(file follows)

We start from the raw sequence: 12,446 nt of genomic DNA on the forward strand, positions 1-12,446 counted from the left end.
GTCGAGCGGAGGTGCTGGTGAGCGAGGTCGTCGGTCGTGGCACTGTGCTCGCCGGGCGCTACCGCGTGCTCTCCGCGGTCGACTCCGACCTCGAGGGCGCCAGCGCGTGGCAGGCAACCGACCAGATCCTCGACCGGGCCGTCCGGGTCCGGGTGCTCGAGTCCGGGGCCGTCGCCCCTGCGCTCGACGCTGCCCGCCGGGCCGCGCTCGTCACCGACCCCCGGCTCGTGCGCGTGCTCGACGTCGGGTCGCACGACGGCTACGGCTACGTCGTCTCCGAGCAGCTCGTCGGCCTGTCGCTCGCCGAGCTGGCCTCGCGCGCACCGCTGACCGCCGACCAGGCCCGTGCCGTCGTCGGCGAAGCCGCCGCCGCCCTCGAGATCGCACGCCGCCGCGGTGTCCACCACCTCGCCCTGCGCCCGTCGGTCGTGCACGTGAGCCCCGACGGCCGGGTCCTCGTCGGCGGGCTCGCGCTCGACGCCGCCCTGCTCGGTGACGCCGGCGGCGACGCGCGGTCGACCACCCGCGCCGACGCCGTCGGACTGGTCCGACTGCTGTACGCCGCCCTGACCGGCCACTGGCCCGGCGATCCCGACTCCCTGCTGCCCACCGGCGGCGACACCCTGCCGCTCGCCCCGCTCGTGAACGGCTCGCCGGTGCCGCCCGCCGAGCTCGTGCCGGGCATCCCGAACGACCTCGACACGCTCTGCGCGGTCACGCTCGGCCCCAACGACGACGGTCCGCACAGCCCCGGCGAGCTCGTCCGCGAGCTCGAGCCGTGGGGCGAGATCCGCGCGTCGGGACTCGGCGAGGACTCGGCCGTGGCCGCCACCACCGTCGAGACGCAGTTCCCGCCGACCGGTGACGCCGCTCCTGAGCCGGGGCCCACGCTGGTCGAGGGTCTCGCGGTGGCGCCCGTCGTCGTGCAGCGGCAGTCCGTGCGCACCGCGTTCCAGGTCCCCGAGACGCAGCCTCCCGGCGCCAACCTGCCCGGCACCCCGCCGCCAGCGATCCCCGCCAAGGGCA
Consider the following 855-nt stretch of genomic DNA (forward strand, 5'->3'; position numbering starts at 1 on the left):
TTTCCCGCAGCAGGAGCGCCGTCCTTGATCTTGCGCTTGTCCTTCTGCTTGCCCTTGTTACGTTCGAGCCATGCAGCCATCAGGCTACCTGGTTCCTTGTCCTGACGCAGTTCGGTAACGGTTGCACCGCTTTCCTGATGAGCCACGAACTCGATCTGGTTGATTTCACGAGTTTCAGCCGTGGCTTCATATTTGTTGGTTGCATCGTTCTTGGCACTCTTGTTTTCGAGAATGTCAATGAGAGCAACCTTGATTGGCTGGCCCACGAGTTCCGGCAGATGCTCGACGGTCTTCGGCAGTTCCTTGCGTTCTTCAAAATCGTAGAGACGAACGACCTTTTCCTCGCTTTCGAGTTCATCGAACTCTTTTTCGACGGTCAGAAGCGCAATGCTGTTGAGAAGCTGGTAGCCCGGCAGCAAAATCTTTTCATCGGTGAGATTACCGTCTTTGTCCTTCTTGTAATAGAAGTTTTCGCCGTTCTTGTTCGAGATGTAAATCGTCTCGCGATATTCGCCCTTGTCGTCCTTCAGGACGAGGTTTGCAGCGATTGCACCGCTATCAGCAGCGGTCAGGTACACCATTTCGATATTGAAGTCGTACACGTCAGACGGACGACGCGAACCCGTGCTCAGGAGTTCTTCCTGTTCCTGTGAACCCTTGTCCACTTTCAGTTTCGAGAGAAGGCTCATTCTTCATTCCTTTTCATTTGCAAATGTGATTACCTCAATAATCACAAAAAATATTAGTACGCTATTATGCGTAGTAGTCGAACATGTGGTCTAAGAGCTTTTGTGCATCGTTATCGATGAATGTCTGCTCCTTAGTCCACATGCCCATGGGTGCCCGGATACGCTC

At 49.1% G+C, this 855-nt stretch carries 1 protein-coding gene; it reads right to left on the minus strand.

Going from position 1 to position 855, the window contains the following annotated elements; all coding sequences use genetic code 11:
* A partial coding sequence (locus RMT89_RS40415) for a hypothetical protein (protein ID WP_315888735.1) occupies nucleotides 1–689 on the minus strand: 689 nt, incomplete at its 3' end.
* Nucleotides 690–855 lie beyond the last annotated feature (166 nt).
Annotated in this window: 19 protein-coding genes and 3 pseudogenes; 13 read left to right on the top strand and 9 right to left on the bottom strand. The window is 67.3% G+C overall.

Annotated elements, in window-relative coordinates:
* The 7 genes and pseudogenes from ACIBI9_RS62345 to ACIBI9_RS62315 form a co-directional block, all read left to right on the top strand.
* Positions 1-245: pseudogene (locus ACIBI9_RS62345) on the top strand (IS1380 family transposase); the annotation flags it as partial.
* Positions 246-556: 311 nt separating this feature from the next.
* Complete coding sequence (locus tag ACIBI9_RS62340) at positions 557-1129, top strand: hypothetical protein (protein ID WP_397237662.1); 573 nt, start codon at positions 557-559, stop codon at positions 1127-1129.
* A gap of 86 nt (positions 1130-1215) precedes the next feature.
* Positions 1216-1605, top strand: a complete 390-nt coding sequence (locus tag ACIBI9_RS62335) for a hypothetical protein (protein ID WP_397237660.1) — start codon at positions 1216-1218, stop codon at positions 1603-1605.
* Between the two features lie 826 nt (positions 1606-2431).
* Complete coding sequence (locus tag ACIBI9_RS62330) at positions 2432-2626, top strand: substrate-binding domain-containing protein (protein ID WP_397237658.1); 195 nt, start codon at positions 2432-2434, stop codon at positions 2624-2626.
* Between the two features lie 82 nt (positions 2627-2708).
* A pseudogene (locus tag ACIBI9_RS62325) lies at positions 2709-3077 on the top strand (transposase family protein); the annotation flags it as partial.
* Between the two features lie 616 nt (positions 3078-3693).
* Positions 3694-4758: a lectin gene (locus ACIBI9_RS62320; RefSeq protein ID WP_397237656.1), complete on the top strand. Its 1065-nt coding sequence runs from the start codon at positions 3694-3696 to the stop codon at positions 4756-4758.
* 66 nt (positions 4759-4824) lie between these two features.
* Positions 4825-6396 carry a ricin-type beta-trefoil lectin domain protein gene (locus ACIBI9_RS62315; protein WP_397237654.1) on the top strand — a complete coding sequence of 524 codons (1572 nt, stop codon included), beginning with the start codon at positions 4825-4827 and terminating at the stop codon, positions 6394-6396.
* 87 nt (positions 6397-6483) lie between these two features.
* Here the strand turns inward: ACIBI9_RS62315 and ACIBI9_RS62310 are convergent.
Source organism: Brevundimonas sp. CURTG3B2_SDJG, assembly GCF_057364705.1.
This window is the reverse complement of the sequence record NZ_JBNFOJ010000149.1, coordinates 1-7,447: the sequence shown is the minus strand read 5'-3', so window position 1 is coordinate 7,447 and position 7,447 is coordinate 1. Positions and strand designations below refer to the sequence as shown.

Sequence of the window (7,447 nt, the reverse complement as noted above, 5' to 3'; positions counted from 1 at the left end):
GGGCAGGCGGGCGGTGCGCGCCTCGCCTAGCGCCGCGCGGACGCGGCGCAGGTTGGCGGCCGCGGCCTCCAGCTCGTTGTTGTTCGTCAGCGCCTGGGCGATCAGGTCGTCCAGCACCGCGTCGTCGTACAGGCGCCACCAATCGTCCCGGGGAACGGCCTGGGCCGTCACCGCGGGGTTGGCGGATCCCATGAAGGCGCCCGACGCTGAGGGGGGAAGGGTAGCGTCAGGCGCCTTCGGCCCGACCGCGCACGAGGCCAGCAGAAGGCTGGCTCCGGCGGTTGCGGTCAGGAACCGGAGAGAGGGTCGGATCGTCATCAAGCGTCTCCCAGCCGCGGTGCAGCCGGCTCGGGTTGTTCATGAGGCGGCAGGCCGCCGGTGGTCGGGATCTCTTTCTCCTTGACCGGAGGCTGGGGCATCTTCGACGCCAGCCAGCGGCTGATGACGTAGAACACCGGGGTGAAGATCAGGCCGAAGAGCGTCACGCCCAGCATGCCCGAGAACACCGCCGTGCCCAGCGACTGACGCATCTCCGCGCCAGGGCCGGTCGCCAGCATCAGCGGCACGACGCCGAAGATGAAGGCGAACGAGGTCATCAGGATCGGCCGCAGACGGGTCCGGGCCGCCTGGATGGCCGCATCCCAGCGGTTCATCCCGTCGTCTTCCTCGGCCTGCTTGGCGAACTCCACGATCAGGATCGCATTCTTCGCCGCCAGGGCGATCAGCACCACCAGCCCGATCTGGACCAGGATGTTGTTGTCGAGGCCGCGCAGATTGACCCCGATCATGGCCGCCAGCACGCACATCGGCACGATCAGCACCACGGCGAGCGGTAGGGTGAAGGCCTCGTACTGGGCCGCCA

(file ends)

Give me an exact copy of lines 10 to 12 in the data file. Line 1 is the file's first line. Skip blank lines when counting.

Annotated elements, in window-relative coordinates:
* The 7 genes and pseudogenes from ACIBI9_RS62345 to ACIBI9_RS62315 form a co-directional block, all read left to right on the top strand.
* Positions 1-245: pseudogene (locus ACIBI9_RS62345) on the top strand (IS1380 family transposase); the annotation flags it as partial.